Son assaulted a public servant can you help?
Recently on our legal forum a user asked, “I have an 18 year old son. He’s been difficult since he was a child and has been in and out of different schools. Recently he assaulted a teacher. We just found out he’s going to be charged with a felony assault charge under Texas Penal Code § 22.01. Assault. I am shocked and scared. I don’t want one mistake to ruin the rest of his life. Can you tell me more about this law and why it would be a felony charge instead of a regular Class A assault charge?”
Overview of Assault of a public servant in Texas
Given the duty, risk and sacrifice that public servants make to society, the Texas legislature has decided that assaulting a public servant is a very serious crime. In fact, if your son is convicted of assaulting a public servant he can be charged with a third degree felony.
To convict him of this crime, however, the state will have to prove that he “intentionally, knowingly, or recklessly causes bodily injury to another person” and that he knew that the victim was a public servant who was lawfully discharging his official duty. Additionally, your son can also be charged under this statute if his actions were “in retaliation or on account of an exercise of official power or performance of an official duty as a public servant.”
Who is considered a public servant?
While it might be obvious who public servants might be (i.e. policemen, legislatures, firefighters, judges, senators, the president) other public servants may not be as obvious (i.e. teachers, volunteer fire fighters, public health officials, city clerks, code enforcers and tax collectors).
If there’s any question about who might be a public servant it’s important to reference the Texas Penal Code (Section 1.07 Definitions). Under this section, a public servant is defined as:
“a person elected, selected, appointed, employed, or otherwise designated as one of the following, even if he has not yet qualified for office or assumed his duties: an officer, employee, or agent of government; a juror or grand juror; or an arbitrator, referee, or other person who is authorized by law or private written agreement to hear or determine a cause or controversy; or, an attorney at law or notary public when participating in the performance of a governmental function; or a candidate for nomination or election to public office; or a person who is performing a governmental function under a claim of right although he is not legally qualified to do so.”
Did your son know the teacher was a public servant?
As mentioned above, it’s important that the defendant understand they are assaulting public servant to be charged under this statute. Although you mentioned your son’s assault occurred in the classroom, some defendants may be able to defend against a felony charge if they did not know the victim was a public servant.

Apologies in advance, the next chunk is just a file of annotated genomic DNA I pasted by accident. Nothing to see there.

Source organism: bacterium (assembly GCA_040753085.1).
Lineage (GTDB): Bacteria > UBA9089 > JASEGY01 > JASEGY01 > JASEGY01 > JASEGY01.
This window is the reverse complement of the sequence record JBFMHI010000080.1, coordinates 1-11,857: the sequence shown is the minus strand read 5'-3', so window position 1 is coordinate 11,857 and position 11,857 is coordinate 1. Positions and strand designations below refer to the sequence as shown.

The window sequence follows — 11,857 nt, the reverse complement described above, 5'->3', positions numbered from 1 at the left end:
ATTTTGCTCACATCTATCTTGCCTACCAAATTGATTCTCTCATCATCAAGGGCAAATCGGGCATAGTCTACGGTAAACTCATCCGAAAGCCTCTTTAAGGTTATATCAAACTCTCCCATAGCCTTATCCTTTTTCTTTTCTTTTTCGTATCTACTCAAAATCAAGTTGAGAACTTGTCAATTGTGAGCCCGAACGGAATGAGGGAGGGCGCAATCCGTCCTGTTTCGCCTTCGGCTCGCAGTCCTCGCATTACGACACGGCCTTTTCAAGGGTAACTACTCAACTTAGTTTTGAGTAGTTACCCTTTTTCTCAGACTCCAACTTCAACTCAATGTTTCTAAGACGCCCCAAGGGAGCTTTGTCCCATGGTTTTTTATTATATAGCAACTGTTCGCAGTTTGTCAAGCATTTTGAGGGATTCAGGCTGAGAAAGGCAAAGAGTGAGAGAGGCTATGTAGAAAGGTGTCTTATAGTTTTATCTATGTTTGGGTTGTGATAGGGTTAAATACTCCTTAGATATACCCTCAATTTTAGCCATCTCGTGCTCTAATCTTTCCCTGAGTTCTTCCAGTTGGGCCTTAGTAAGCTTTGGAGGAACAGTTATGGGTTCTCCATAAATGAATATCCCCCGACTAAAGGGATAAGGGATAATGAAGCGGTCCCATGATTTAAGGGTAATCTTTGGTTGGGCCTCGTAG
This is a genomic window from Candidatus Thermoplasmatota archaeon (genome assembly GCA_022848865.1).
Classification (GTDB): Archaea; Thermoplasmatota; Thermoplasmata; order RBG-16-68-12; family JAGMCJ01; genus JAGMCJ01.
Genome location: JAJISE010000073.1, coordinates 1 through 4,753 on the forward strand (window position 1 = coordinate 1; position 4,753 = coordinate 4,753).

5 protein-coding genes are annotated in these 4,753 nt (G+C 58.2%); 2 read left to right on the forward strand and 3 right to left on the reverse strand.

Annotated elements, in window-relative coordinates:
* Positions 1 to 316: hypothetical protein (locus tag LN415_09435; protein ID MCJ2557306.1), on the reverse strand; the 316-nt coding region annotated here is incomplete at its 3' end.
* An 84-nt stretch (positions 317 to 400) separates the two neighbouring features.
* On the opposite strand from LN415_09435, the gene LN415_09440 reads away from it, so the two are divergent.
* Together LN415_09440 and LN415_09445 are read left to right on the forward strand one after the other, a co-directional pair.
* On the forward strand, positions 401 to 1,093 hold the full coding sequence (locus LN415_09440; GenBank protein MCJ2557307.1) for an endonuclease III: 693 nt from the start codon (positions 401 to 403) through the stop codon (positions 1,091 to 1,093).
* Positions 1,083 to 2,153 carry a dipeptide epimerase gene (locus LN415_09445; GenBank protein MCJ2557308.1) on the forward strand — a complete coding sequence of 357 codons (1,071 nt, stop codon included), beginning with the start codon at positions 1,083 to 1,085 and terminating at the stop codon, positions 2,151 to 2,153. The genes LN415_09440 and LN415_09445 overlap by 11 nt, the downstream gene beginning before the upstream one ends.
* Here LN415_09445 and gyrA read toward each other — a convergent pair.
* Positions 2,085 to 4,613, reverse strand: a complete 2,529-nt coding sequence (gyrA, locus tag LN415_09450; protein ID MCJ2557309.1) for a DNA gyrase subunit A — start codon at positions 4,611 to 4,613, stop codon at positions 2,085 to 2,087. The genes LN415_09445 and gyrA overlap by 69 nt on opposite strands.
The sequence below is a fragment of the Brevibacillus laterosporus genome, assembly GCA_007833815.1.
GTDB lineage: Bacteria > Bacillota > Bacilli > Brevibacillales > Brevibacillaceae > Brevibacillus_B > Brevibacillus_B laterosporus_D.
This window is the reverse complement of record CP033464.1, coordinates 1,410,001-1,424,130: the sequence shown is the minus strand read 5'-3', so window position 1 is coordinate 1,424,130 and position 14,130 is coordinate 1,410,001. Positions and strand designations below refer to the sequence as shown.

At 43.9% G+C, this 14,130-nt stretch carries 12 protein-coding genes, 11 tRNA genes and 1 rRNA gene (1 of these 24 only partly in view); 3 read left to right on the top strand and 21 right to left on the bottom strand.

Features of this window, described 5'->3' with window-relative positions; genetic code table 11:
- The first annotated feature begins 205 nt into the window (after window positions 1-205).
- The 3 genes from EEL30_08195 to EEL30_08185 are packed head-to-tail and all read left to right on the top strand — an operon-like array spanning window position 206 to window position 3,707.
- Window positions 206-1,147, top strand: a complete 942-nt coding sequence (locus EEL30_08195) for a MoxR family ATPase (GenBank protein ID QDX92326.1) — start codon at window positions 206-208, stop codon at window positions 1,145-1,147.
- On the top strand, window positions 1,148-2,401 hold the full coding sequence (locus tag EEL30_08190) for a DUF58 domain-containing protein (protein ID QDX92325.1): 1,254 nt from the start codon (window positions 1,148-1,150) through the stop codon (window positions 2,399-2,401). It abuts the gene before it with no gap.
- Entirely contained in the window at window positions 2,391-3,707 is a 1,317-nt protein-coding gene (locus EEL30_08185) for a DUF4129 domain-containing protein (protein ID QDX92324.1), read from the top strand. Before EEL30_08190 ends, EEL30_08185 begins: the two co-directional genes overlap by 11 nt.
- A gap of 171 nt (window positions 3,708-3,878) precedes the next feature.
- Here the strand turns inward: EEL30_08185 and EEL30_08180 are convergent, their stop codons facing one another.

For example, while a police officer dressed in uniform may clearly be a public servant, if an officer is undercover there could be some question if the defendant knew they were injuring a public servant. In your son's case the charges might have been different if your son assaulted someone and did not know they were a teacher and the assault happened when the teacher was off duty. For example, if your son had been at a bar and assaulted another patron (who just happened to be a teacher) because they were a Chief’s fan and your son was a Cowboy’s fan.
What kind of penalties can your son face?
Now, you mentioned you were concerned about the penalties and fines your son might face, and with good reason. A simple assault charge is a Class A misdemeanor. If your son had been charged with simple assault and convicted, he could have spent one year in jail and been forced to pay a $4,000 fine. Unfortunately, that’s nothing like being charged with a felony and facing 2 to 10 years in prison and having to pay up to $10,000.
Should you be worried about the charges against your son?
A felony charge is a very serious charge. You did not mention what happened exactly, but even a reckless action that caused injury can be considered assault. The law does not require that your son meant to injure a public service. It’s also important to note that if the assault happened in the classroom this could mean the other two elements of the crime exist: your son knew (or should have known) that his teacher was a public servant and at the time of the assault they were performing their job duty.
What should you do now? You need to contact a criminal defense lawyer immediately. Your attorney can discuss with you the evidence for this case and what steps you need to take to help your son defend against these charges.
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